Relationships in Community and Marketplace

This post is a deeper  reflection on a comment  I received in a recent post about needs assessments.  A question raised was about my use of the word ‘client’ and the comment made the point we should be aiming for active citizens and not clients (who have things done to them).


Whilst this post will clarify terminology, there is an underlying issue about the types of relationships we build either in real life community organisations and marketplaces or online.

I want to challenge the idea of community.  It is a word that apparently has over 100 meanings and in my experience its use is generally misleading.

For example, I avoid using “community” when I mean a geographical area, preferring “neighbourhood”.  “Community” implies relationships within a neighbourhood and in my experience these are often ideals projected onto a neighbourhood.  These days I prefer to substitute “marketplace” for community.  A thriving marketplace is evidence of a strong community.  If there is no unstructured place where people can naturally meet, then it is difficult to see how there can be community.

Community arises from the interactions in a marketplace and does not existing independently of it.

Active Citizens

So, active citizens are  equally those found behind the stalls in a marketplace and those setting out their stall by offering products, services or leadership to further a cause.  Voluntary or charitable activity happens in marketplaces, if only because the market is where they find support.


Perhaps at the other extreme, there is the client.  The client has no direct voice in the delivery of the service they receive.  Usually clients are the beneficiaries of services financed from elsewhere.  Accountability is to the funding body or donors.  Clients may provide feedback but changes to the service must be agreed with the funding body.  Services for clients usually collapse when the funding runs out because the clients are not organised.

Customers and Consumers

Another word used to describe relationships is customer.  This word has suffered from right-wing rhetoric.  First, it is a better word than consumer, which implies the role is to consume and requires no relationship.  Any business person knows the difference.  A customer is a relationship built over time, and a customer will return and make more purchases because they trust the business.  Consumers make one-off purchases and then disappear.  Whilst their money might be welcome, there is no ongoing relationship.

I purchased a suite (sofa plus armchair) about 20 years ago.  I still receive mailings by post from the business who produced it.  I have never responded but at the least it means I remember their name and might recommend them to others.  Presumably some people do respond to their mailings.  They see me as a customer after all these years.


Another relationship important to businesses is the prospect.  These are people who have expressed interest but have not committed to a purchase.  They can support a business they like even if they never make a purchase, by spreading the word.  The aim though is to build a relationship and hope trust will lead to the prospect becoming a customer.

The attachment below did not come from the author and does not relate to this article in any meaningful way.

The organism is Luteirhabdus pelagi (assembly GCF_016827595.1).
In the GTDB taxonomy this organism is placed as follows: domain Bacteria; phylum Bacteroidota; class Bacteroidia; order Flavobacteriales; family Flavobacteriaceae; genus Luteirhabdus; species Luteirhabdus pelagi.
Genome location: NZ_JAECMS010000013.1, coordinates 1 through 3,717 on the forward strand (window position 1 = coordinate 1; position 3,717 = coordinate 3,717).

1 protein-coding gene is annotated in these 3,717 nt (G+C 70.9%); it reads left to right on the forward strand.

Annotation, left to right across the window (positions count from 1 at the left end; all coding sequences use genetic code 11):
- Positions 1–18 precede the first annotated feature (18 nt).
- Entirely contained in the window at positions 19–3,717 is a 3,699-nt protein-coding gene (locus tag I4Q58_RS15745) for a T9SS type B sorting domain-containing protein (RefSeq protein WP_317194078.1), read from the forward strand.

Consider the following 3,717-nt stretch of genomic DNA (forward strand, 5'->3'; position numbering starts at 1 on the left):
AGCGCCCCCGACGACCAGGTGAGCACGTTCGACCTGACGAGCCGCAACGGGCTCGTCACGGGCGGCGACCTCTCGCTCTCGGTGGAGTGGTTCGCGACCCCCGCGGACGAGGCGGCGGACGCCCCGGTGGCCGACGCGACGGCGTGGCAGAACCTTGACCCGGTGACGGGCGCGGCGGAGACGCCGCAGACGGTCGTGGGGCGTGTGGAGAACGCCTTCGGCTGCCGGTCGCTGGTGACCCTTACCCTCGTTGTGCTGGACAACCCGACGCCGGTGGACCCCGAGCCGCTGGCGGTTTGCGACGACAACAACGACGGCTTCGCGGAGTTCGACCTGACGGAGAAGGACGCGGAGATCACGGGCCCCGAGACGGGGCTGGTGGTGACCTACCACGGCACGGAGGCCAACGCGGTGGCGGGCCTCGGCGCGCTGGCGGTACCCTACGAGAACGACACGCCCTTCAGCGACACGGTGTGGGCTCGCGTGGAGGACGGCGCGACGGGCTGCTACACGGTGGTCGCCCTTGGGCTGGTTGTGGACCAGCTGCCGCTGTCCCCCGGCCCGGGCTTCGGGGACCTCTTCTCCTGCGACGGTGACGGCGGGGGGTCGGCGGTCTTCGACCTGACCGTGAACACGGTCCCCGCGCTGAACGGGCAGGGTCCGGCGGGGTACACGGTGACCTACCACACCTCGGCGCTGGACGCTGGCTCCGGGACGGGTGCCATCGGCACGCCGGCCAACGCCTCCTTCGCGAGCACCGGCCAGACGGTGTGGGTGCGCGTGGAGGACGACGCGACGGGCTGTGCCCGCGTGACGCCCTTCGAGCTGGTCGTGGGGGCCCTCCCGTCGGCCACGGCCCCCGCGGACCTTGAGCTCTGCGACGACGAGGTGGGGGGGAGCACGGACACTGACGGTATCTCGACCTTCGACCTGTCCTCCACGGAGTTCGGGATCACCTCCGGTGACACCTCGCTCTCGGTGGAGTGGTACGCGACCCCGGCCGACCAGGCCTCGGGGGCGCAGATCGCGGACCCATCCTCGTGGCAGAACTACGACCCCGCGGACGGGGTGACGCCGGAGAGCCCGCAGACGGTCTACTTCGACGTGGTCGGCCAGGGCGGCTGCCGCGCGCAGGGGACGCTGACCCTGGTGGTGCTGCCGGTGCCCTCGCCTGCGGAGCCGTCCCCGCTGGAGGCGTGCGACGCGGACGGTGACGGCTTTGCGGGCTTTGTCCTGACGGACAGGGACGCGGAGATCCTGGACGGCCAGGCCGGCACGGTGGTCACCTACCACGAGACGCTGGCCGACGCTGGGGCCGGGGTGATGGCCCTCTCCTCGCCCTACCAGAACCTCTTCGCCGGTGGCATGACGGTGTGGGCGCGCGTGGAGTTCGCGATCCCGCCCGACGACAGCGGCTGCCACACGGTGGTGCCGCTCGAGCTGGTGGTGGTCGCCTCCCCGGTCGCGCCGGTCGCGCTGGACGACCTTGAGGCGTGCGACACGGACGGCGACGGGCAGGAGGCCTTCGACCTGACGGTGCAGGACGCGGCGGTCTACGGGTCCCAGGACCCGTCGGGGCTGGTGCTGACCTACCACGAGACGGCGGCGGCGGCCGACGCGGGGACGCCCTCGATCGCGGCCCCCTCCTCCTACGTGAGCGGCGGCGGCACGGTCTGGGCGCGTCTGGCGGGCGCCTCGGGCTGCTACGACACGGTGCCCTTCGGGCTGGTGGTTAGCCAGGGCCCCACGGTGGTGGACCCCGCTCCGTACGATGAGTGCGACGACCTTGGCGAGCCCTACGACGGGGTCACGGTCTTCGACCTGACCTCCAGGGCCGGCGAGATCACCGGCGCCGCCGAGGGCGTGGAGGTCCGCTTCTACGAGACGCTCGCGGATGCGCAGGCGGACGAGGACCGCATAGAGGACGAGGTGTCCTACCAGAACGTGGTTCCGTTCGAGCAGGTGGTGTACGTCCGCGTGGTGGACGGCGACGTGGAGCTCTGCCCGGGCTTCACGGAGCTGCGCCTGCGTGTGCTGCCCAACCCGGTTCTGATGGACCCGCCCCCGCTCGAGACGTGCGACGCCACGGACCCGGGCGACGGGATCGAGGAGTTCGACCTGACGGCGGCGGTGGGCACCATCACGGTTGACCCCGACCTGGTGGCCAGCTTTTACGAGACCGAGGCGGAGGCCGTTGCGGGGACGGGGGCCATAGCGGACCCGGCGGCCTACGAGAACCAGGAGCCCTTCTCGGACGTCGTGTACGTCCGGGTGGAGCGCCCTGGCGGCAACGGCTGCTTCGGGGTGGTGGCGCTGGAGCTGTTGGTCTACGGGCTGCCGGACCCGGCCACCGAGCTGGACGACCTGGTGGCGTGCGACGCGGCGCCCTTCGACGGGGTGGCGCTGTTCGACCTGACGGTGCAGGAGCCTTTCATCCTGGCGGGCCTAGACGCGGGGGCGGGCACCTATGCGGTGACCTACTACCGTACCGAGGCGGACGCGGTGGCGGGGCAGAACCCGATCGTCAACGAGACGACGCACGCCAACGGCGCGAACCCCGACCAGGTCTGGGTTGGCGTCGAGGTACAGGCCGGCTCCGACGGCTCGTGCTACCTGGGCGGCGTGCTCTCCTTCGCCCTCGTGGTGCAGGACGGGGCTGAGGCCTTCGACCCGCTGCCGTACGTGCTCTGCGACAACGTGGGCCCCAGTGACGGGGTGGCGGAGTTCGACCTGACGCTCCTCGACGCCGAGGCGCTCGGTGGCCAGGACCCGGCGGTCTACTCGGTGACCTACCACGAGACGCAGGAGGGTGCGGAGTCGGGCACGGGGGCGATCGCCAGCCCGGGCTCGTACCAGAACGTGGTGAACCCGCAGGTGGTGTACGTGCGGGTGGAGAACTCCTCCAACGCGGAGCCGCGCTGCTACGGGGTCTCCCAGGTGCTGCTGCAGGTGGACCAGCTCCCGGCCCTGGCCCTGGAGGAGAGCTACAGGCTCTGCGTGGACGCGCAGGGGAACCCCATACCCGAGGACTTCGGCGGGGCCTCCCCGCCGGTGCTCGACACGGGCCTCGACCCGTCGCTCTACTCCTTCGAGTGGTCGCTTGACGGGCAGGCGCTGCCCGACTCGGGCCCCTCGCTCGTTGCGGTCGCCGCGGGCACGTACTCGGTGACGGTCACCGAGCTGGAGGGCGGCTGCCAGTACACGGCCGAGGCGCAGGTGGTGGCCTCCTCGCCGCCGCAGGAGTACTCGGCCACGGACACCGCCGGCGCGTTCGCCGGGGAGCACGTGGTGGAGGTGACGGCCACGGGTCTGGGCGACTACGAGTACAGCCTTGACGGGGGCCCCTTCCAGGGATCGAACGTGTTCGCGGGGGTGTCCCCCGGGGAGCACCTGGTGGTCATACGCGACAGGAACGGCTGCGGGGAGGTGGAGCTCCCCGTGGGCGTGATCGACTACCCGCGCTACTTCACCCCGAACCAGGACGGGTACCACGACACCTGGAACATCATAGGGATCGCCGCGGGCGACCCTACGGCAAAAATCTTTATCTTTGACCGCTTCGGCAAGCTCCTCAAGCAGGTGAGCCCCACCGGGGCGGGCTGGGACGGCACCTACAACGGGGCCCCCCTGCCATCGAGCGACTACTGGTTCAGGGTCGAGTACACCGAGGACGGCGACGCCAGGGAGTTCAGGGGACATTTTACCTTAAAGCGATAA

Customers and prospects have a say in the business.  Their needs (and wants) are important to the business and the best businesses will respond to them.  They develop new products and services in response to feedback from customers and prospects.  This is not the same as a client relationship because there is direct interaction.  Of course the business is not a democratic organisation.  The owners make their own decisions about the products and services they develop but they depend upon their customers and prospects to inform those decisions.


Another word I use is “consultor”.  This is a particular relationship between a consultant and their customer.  Some consultants treat their customers as clients.  They will always need feedback from them but they are there to deliver expertise their customer lacks.  For non-directive consultancy, however, the starting point is the consultor has the expertise.  The role of the consultant is to help them think through their problems.  Sometimes, for example, a problem has an emotional dimension and the consultor needs someone who is not emotionally involved to help them see things in a different light.

So, some of these are roles an active citizen might choose.  They might choose to be a prospect, customer or consultor, because they need to take part in something.  They are less likely to choose the role of client or consumer, although they are roles we might take on where nothing much is at stake.

Do you use other words to describe relationships?  Let me know in the comments.

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About the Author

I've been a community development worker since the early 1980s in Tyneside, Teesside and South Yorkshire. I've also worked nationally for the Methodist Church for eight years supporting community projects through the church's grants programme. These days I am developing an online community development practice combining non-directive consultancy, strategic management, participatory methods and development work online and offline. If you're interested contact me for a free consultation.

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